Real NAS

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Revision as of 04:04, 24 June 2007 by MsrTg9 (Talk)

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This howto presents a step by step guide to convert the TeraStation into a real NAS like server. The principal motivation behind this conversion is that to maximize data reliability, the disks containing that data should be off as much as possible. To achieve this goal we will add another hard disk to hold the operating system and possibly some other frequently changing or frequently accessed data. Also, this conversion gives us a safe way to install another Operating System to unlock the usefulness of our TeraStation to its full potential.


  • 1 TeraStation
  • 1 2.5" HD
  • 1 EIDE cable with 3 40 pins connectors
  • 1 40 to 44 pins HD adapter
  • 1 Y power cable

The 2.5" hard disk will be put into the TeraStation as a fifth drive. To do this we also need the EIDE cable with three connectors which will be connected to the motherboard of the TeraStation, the 2,5" hard disk and one of the 3.5" hard disks. It replaces one of the two-connector cables the TeraStation is equipped with. The Y power cable is needed to provide an additional power source for the 2.5" hard disk.

Steps outline

  1. Prepare the soon to be installed OS Hard Disk
  2. Put the OS hard disk into the TeraStation
  3. Modify Buffalo's GNU/Linux distribution
  4. Installing another OS into the OS Hard Disk
  5. Configure and boot the newly installed Operating System
  6. Setup data hard disks

Prepare the soon to be installed OS Hard Disk

In this section we will setup the 2.5in laptop hard disk to have the shape/form the TeraStation expects form a disk that can be booted.

This can be done with the aid of a free EIDE port on a separate computer or directly on the TeraStation.

Using a Separate Computer

If we don't have any big-endian computer on hand and as the mdadm tool isn't endian agnostic, there no nice way to create a RAID partition and transfer files into it that will work on the TeraStation. But that does not present a real problem as we can copy the RAID partition as is (in RAW mode).

First we connect one of the TeraStation's 250GB data disks to our computer and run:

# dd if=/dev/250gb_disk of=original-sectors-0-65.raw bs=8225280 count=66

This gives us an image with the original partition table, the RAID1 partition the Terastation boots from and the swap partition. This image we will transfer to the new OS disk, as well as keep in case we need to recover the TeraStation to it's original state.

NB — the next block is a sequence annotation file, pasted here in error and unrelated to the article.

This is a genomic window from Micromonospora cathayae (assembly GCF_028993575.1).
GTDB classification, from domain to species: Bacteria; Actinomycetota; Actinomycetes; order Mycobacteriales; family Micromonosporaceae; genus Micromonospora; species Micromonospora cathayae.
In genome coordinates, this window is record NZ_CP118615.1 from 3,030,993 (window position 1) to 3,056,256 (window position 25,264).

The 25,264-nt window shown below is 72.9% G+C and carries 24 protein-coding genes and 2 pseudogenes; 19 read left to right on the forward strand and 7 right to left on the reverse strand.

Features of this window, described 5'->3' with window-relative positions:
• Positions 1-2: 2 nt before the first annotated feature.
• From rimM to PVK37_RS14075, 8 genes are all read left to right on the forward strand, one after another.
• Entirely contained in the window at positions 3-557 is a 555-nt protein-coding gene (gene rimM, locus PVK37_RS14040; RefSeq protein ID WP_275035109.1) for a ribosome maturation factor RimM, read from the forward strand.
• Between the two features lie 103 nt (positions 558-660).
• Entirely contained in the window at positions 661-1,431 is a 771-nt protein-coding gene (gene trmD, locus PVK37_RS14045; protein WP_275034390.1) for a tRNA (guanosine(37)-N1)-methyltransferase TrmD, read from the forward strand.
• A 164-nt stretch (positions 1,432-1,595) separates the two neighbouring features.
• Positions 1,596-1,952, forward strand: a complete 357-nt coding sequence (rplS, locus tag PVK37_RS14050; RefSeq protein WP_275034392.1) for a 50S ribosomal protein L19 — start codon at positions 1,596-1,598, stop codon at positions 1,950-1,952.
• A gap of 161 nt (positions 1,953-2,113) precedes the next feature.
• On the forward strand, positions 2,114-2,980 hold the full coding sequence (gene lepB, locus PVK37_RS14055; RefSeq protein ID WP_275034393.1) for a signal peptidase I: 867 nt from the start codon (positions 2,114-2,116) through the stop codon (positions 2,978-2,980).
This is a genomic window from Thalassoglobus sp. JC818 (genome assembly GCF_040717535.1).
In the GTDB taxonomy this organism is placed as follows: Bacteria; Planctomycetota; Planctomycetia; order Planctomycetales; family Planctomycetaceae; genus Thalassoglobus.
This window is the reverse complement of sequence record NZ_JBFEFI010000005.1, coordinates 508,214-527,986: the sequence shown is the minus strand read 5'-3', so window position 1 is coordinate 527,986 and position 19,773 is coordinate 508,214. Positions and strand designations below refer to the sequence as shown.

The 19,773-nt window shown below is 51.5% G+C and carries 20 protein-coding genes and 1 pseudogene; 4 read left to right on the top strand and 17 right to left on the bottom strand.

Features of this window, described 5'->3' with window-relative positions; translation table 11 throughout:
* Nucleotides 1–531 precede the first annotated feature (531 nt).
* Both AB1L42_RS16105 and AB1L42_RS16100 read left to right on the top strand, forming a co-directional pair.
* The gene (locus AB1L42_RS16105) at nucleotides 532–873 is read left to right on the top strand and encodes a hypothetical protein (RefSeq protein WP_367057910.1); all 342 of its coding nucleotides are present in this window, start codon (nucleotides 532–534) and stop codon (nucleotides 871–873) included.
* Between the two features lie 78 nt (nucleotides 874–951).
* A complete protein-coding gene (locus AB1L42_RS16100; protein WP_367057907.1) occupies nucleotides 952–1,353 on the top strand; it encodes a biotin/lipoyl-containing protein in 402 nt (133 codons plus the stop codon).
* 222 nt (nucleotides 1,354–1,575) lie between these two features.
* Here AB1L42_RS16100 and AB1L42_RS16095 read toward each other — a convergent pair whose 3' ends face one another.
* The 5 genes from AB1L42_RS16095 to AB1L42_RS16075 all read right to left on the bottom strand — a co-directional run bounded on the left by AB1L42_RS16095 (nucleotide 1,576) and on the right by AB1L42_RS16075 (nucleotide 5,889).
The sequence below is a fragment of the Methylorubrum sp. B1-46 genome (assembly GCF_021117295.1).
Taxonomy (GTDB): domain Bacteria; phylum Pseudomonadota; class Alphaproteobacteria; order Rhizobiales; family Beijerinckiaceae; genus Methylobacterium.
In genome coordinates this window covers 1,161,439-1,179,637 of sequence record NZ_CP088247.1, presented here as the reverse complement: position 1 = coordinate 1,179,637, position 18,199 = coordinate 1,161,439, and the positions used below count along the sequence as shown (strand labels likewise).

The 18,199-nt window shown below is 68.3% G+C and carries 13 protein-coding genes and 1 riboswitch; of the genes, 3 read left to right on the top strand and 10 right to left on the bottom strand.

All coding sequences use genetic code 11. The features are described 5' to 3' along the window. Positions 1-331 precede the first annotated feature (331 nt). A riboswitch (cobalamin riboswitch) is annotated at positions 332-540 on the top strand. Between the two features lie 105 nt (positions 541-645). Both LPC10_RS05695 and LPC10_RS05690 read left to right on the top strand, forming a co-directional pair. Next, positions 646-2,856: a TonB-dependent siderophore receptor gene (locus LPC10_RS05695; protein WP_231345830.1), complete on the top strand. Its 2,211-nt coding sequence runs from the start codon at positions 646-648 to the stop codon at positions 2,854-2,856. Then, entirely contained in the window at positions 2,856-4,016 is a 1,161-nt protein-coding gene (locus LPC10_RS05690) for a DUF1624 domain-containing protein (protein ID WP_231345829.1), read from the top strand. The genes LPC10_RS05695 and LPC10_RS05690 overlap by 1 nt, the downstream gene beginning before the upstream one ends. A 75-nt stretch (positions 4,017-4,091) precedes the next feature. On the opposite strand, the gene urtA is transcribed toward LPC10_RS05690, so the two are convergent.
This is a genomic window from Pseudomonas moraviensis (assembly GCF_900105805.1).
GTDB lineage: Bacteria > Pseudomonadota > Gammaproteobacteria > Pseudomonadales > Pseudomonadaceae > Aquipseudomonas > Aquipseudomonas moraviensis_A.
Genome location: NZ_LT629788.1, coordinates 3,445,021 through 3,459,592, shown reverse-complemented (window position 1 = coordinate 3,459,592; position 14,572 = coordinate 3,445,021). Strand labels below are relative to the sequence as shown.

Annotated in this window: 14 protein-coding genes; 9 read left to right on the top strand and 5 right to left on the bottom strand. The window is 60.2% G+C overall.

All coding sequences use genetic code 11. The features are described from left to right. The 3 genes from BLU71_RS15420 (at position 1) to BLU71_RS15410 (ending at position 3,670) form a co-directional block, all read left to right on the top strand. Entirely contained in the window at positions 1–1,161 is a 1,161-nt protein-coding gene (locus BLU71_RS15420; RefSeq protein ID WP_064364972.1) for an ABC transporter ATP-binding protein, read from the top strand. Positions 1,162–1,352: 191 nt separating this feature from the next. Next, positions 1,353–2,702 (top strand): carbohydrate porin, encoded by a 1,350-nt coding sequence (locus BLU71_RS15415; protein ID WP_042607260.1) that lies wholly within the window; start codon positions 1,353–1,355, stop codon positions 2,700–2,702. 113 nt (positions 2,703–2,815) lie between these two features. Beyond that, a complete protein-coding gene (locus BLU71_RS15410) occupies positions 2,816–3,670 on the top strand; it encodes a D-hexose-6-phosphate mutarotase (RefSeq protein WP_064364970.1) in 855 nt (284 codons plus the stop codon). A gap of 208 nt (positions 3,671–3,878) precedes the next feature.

Then we disconnect the data disk, connect the soon to be OS disk and run:

# dd if=original-sectors-0-65.raw of=/dev/os_disk bs=8225280 count=66

And we are done!

Also, in case we have not yet setup SSH nor gained root access on the TeraStation, this is a good time to do it, as we have the disk we will boot the TeraStation from connected to our computer.

The RAID1 partition can be mounted to be modified with:

# mount -t xfs /dev/os_disk1 /mnt/teraroot

And in that case, to force the TeraStation to boot from our OS disk we need to connect all four 250GB data disks one by one to our computer and execute:

# dd if=/dev/zero of=/dev/250gb_disk count=64

This is to make them look to the TeraStation as if they were factory new disks.

Using the TeraStation

Note 1: This subsection assumes that we have root access to the TeraStation via SSH.
Note 2: This method isn't actually tested (please make corrections and remove this note when/if it works)

In theory the partition scheme should not matter to the TeraStation nor it should interfere with the boot process unless the OS disk has a RAID partition whose super block suggests it to be /dev/md0 ("Preferred Minor : 0"). But as all data contained in the OS disk will be lost anyway, it may be reasonable to delete the partition table using a computer or an USB enclosure connected to the TeraStation before connecting to the TeraStation via EIDE port.

So if the OS disk gets recognized as /dev/sda we can clean it's partition table running:

# dd if=/dev/zero of=/dev/sda count=64

At this point we can connect all the disks to the TeraStation (this is detailed in the next section), boot it and continue setting up the OS disk.

First we enable DMA on hda and hdb to speed up things a little bit:

# hdparm -d1 /dev/hd{a,b}

Then remove /dev/hdb1 from /dev/md0 (the raid1 array the TeraStation boots form):

# mdadm --manage /dev/md0 --fail /dev/hdb1
# mdadm --manage /dev/md0 --remove /dev/hdb1

At this point it may be good to make a backup of a working RAID1 array used to boot the Terastation to another computer (just in case we make some mistake and have to recover). So we run the following command on the computer we want to back up to:

$ ssh root@terastation "dd if=/dev/hdb bs=8225280 count=66" | cat - > original-sectors-0-65.raw

Then we swap the data disks we just removed with the OS hard disk in the RAID1 array and reboot the TeraStation:

# dd if=/dev/hdb of=/dev/hda bs=8225280 count=66
# dd if=/dev/zero of=/dev/hdb count=64
# reboot

The TeraStation should come up with the first partition from the OS disk (/dev/hda1) part of the RAID1 array (/dev/md0).